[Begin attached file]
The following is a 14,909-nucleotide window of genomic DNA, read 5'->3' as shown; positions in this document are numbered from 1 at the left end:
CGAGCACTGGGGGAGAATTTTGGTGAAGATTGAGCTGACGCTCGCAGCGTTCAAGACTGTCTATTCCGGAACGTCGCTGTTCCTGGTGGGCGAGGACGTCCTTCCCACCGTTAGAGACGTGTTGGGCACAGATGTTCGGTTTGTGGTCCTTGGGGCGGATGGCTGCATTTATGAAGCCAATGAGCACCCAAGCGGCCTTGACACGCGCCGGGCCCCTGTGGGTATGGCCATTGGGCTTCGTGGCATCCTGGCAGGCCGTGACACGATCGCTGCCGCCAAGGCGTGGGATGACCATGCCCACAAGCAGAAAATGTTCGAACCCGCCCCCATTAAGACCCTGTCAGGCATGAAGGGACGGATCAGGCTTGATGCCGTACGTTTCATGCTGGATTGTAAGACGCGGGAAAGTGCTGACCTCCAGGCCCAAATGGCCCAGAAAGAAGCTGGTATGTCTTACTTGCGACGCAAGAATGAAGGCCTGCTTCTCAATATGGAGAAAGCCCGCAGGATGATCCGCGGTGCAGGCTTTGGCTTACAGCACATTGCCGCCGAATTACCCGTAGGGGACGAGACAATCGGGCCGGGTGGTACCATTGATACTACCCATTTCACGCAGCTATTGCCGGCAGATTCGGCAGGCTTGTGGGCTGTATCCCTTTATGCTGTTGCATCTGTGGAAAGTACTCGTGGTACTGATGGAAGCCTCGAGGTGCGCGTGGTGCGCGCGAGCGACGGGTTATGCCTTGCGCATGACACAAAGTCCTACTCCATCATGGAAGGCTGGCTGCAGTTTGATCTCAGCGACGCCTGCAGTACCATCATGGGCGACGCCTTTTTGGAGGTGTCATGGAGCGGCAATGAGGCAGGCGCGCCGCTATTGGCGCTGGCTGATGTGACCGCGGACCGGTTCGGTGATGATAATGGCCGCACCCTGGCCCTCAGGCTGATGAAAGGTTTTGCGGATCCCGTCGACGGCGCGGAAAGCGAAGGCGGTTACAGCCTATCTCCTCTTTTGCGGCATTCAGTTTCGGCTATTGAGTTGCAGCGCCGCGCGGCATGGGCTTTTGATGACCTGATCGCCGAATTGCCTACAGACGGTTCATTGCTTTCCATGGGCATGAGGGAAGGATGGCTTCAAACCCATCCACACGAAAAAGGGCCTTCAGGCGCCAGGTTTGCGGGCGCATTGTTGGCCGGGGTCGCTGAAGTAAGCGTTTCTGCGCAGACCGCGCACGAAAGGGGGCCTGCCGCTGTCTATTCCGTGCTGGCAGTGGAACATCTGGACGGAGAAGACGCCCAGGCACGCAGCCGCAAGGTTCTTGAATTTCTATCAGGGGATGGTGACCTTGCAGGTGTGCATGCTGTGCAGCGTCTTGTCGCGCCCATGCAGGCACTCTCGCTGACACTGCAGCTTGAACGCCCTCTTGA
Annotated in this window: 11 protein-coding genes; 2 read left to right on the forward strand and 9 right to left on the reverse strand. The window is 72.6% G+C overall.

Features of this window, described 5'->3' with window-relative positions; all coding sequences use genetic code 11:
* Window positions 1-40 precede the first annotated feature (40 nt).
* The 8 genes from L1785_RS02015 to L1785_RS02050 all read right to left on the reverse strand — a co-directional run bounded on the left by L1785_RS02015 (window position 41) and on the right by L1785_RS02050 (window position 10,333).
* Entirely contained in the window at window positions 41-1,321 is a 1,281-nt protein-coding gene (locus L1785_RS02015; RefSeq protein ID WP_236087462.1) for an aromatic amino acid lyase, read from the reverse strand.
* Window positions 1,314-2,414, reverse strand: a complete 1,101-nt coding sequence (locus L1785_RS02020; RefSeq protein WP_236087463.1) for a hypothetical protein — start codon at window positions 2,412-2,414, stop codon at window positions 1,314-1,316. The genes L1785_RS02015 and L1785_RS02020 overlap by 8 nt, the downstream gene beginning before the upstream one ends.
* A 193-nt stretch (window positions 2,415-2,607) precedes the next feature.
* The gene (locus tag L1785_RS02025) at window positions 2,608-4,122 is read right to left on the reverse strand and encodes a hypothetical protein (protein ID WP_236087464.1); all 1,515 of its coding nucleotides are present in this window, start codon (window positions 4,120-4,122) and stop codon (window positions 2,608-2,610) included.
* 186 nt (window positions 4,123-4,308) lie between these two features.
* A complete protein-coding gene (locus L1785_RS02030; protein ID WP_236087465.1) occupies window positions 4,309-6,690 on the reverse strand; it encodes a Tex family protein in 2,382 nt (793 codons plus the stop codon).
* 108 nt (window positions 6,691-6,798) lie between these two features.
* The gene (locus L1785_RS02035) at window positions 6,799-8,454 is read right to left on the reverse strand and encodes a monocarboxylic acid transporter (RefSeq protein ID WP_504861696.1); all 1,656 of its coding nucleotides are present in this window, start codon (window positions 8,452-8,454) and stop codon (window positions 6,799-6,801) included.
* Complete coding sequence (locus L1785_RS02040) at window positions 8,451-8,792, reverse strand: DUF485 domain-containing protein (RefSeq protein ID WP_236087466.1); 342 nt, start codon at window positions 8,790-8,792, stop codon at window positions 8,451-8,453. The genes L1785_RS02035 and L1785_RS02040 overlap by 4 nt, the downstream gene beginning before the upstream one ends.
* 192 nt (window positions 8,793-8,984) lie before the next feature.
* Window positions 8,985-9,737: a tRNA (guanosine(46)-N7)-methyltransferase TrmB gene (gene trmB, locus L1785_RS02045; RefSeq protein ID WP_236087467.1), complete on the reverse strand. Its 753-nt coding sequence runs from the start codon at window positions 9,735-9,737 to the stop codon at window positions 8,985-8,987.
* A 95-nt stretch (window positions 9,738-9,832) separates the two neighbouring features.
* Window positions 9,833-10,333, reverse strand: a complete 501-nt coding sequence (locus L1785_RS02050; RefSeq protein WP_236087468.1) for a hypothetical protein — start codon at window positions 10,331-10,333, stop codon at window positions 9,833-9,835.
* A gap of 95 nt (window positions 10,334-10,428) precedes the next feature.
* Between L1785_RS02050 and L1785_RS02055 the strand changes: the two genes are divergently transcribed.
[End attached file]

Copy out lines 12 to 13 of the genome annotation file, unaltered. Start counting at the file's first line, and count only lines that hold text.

* A complete protein-coding gene (locus L1785_RS02030; protein ID WP_236087465.1) occupies window positions 4,309-6,690 on the reverse strand; it encodes a Tex family protein in 2,382 nt (793 codons plus the stop codon).
* 108 nt (window positions 6,691-6,798) lie between these two features.